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Sunday, April 14, 2024
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Much to learn from gardens past

Regular readers of this column will have noticed that I frequently refer to my grandparents’ garden. This is because it was the first extensive garden that I knew well.

My parents gardened on wet Lansdowne clay, always fighting to keep their precious plants alive. My father was an enthusiastic, if rather erratic, vegetable gardener. There were few straight rows among his vegetables, but there was a constant supply of fresh vegetables – sometimes a tremendous glut of broad beans or sweet corn, but all nutritious food.

My grandparents’ large section down a long drive in Worksop Road was a garden of delight. By the time I was intimate with it, their children had left home, and their garden was largely given over to the flowers that most interested them.

Their once large vegetable beds had been converted, piece by piece, into rows of bearded iris, which my grandfather collected passionately. There were raised beds for some of the more precious varieties, and larger beds where older types were left to grow semi-wild. I well remember an early spring spent weeding these beds in preparation for a visit from the members of the New Zealand Iris Society, who were holding a national convention here. I learned about gardening from the bottom up!

Just along from this, in an area outside the kitchen, an extensive plot of naturalised daffodils grew underneath the few remaining fruit trees in the remains of an orchard – I mainly remember plums and apples. In spring, the area looked like a natural alpine meadow, blazing away with gold.

Until you looked closely, that is. My grandfather was incapable of just throwing the bulbs and burying them where they landed – even more than 20 years after he had planted them, you could still make out the remnants of the rows.

A short walk past a medium-sized hedge would bring you to the large main lawn, with a variety of features around its perimeter. Starting near the hedge was a large Puya alpestris, the South American bromeliad with large [as in two meters tall] spikes of metallic, teal-coloured flowers. It was to be years before I saw another one.

Moving along the fence was a large sunny rock garden, complete with all sorts of small treasures, including dwarf tulips and daffodils, small dianthus species, and brightly coloured daisies, as well as some amazing Allium species. In a shallow bed in front of it grew an impressive century plant, Agave americana, with its fierce spikes on the outside of a very fleshy blue-grey rosette. I was to spend an afternoon trying to remove this plant for my grandmother, eventually succeeding after snapping the shaft of a shovel.

Alongside the rock garden was a summer house, in front of which grew an enormous feijoa tree. As a child, I would cycle down to my grandparents at the weekend, bringing home plastic bags filled with the fruit. To the side of that was a wishing well, with narrow beds of dwarf plants in the front of it. The well was covered with ivy and had a shingle-topped roof. Both the summer house and the well had been made by my grandfather, who was a carpenter.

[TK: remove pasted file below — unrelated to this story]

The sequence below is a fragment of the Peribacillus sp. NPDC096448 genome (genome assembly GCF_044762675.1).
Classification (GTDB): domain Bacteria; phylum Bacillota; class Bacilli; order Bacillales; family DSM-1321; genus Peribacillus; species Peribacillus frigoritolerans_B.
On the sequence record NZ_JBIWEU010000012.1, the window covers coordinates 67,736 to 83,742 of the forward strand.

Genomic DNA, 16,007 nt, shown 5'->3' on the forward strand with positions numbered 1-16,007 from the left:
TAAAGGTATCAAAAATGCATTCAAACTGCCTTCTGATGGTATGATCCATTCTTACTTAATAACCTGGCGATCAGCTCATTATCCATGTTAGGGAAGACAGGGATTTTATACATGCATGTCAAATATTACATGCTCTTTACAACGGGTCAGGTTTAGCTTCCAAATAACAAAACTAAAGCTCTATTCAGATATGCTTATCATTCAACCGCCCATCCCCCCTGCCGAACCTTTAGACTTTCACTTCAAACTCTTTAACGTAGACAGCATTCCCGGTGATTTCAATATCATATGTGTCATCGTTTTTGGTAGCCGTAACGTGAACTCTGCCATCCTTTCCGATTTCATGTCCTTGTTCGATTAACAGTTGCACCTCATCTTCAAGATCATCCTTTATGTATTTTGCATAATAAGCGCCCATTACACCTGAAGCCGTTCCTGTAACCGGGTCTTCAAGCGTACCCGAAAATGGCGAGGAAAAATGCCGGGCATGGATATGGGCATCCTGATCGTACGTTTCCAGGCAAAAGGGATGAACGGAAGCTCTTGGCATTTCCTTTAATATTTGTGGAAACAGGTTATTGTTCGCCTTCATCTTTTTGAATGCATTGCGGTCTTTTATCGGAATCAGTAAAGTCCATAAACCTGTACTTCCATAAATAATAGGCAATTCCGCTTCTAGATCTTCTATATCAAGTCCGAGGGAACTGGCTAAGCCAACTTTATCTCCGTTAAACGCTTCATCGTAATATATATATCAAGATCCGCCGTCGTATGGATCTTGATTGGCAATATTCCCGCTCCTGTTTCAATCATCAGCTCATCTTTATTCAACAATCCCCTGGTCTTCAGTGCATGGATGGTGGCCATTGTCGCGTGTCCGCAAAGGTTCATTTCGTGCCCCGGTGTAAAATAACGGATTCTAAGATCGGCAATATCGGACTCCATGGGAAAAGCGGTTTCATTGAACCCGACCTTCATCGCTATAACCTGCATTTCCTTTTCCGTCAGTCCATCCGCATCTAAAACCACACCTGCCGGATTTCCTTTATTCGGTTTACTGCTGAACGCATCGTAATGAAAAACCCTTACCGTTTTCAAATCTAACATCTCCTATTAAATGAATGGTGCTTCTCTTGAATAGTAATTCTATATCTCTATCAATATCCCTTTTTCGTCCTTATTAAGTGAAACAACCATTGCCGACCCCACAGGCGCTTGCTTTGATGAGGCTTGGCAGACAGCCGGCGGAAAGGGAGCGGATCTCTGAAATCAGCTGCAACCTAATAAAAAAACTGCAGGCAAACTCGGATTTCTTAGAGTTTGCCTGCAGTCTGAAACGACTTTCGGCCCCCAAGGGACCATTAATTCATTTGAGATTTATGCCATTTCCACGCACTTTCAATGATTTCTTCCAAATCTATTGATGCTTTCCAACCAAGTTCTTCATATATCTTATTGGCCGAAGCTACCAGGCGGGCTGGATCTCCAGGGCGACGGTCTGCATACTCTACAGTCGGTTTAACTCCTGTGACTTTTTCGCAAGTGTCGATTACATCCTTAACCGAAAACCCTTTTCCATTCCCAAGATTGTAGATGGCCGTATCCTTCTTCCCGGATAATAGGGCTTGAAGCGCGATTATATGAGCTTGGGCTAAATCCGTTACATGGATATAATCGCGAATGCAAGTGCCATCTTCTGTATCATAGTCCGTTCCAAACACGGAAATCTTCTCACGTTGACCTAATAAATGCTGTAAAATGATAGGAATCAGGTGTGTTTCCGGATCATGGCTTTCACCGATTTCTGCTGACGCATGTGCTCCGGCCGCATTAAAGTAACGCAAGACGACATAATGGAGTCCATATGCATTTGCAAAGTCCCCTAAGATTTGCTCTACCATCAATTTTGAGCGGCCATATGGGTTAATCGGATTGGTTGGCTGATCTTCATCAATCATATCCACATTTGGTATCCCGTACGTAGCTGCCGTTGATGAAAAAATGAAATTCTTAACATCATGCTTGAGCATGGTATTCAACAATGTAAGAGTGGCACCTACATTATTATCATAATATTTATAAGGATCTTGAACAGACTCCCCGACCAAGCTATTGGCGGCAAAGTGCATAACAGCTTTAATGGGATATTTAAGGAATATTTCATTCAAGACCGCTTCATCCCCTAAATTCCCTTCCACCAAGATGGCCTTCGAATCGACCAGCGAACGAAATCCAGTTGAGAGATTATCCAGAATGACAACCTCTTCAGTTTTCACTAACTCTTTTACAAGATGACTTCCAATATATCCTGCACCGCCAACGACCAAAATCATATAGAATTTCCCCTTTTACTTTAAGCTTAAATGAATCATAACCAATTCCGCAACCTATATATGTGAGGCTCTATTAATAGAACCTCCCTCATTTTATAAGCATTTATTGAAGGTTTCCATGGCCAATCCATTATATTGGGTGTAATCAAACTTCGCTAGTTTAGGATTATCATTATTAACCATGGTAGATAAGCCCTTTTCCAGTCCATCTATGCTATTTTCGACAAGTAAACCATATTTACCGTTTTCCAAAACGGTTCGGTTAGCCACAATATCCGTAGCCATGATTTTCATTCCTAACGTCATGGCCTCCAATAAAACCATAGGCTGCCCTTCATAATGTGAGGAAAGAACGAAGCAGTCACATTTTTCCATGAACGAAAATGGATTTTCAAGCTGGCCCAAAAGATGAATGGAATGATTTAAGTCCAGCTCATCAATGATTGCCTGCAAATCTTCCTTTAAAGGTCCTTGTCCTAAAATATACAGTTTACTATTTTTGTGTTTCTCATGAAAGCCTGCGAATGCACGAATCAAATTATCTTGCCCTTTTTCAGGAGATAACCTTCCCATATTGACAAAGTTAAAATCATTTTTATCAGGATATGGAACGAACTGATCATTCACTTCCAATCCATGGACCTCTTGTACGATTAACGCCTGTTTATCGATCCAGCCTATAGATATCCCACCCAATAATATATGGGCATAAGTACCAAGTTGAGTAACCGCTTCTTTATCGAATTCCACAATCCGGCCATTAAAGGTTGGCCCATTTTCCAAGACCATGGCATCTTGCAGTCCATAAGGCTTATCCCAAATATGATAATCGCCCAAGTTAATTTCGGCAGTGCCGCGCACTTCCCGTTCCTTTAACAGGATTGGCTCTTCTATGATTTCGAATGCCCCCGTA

Along the southern edge of the lawn was a long goldfish pond, fringed with various water-loving irises, mainly of the Japanese types. Pride of place in this garden went to an orange deciduous azalea, which my grandmother proudly told me had been given to her by her eldest son out of his first pay packet.

Around the rest of the edge of the lawn was an area that contained camellias and masses of alstroemeria when I knew the garden, although it had previously had more perennials in it. This garden terminated in what my grandfather called the “Marble Arch”. These were large pillars about five metres apart that had been rescued from a house he had altered in Lansdowne. Up these pillars grew clematis and roses.

Just past them was a small aviary, which I recall housing pheasants and budgies. This was covered in a tangle of purple wisteria and the rampant climbing rose ‘Cecile Brunner’. These were at the end of the drive which led up to the front door. The end of the driveway featured a classic border with an edging of garden pinks, assorted annuals and rows of standard roses. One the other side of the driveway, in the warmest and driest spot, my grandfather grew some special aril-bred irises, and the first mature Strelitzia [bird of paradise flower] that I ever saw.

To the west of the driveway, separating the house section from a workshop, was a shaded rockery, almost overrun with a host of pink and white miniature cyclamen, and yellow corydalis. Alongside the workshop was a garden devoted to the irises my grandfather bred, some red-hot pokers he raised from seed, and some South African shrubs.

Even though it is nearly 50 years since my grandfather died, and 30 since my grandmother joined him, I still dream about my time with them in their garden, and I often think of all I learned there.

Roger Parker
Roger Parker
Roger Parker is the Times-Age news director. In the Venn-diagram of his two great loves, news and sport, sports news is the sweet spot.

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